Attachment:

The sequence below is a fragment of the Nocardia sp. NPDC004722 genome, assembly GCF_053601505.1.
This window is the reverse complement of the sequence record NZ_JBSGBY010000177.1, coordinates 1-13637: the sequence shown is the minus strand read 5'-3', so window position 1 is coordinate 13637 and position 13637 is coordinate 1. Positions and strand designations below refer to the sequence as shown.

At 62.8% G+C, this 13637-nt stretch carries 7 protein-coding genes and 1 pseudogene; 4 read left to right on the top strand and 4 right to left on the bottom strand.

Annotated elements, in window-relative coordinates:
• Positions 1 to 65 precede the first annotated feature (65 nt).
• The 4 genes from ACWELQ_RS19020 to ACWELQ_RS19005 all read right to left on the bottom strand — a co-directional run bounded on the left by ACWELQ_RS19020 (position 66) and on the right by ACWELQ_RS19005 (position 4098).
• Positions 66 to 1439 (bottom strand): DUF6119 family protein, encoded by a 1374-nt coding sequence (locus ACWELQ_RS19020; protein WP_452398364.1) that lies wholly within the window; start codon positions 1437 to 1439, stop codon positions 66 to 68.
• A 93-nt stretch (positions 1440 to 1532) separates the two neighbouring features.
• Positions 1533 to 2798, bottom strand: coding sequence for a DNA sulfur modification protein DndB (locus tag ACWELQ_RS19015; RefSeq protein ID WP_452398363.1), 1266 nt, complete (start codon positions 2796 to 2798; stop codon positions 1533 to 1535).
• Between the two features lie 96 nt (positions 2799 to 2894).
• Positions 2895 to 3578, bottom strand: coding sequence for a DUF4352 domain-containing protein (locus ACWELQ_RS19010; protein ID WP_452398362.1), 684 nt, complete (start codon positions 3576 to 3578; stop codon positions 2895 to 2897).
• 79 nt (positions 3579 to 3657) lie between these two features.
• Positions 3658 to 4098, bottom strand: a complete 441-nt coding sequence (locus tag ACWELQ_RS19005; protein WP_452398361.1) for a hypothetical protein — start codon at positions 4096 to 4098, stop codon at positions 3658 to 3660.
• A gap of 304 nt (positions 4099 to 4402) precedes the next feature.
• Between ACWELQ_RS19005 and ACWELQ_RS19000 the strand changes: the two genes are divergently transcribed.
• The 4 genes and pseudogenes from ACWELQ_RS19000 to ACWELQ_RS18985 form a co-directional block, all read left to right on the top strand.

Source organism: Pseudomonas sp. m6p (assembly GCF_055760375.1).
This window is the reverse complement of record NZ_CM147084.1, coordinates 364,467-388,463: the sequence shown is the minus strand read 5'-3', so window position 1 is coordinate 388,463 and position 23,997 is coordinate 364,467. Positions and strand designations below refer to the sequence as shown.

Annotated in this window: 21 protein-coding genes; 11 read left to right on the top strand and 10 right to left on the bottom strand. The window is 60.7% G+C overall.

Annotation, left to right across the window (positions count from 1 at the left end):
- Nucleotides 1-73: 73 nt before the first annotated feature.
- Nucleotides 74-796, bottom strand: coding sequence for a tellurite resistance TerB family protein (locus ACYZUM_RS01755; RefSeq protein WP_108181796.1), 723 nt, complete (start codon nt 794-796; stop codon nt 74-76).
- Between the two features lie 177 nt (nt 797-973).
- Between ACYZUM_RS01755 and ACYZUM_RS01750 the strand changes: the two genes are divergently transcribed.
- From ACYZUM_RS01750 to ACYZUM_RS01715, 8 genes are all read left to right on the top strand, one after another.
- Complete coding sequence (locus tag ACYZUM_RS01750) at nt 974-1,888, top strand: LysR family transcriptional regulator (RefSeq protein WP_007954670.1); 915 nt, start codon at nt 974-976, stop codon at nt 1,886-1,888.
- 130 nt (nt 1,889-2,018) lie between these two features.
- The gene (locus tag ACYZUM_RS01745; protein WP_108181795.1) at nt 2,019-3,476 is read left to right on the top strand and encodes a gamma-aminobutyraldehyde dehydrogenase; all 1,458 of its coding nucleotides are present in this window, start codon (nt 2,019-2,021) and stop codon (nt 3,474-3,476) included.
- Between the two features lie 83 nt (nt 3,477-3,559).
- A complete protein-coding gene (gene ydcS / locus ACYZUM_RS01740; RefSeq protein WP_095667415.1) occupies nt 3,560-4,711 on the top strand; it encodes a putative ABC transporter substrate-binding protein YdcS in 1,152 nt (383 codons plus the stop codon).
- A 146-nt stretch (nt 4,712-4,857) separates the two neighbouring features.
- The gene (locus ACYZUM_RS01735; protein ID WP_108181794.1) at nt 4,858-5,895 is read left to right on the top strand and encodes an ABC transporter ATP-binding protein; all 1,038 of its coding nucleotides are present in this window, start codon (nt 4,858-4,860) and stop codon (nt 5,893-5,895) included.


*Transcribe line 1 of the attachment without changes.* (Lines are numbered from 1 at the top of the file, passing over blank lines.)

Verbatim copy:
The sequence below is a fragment of the Nocardia sp. NPDC004722 genome, assembly GCF_053601505.1.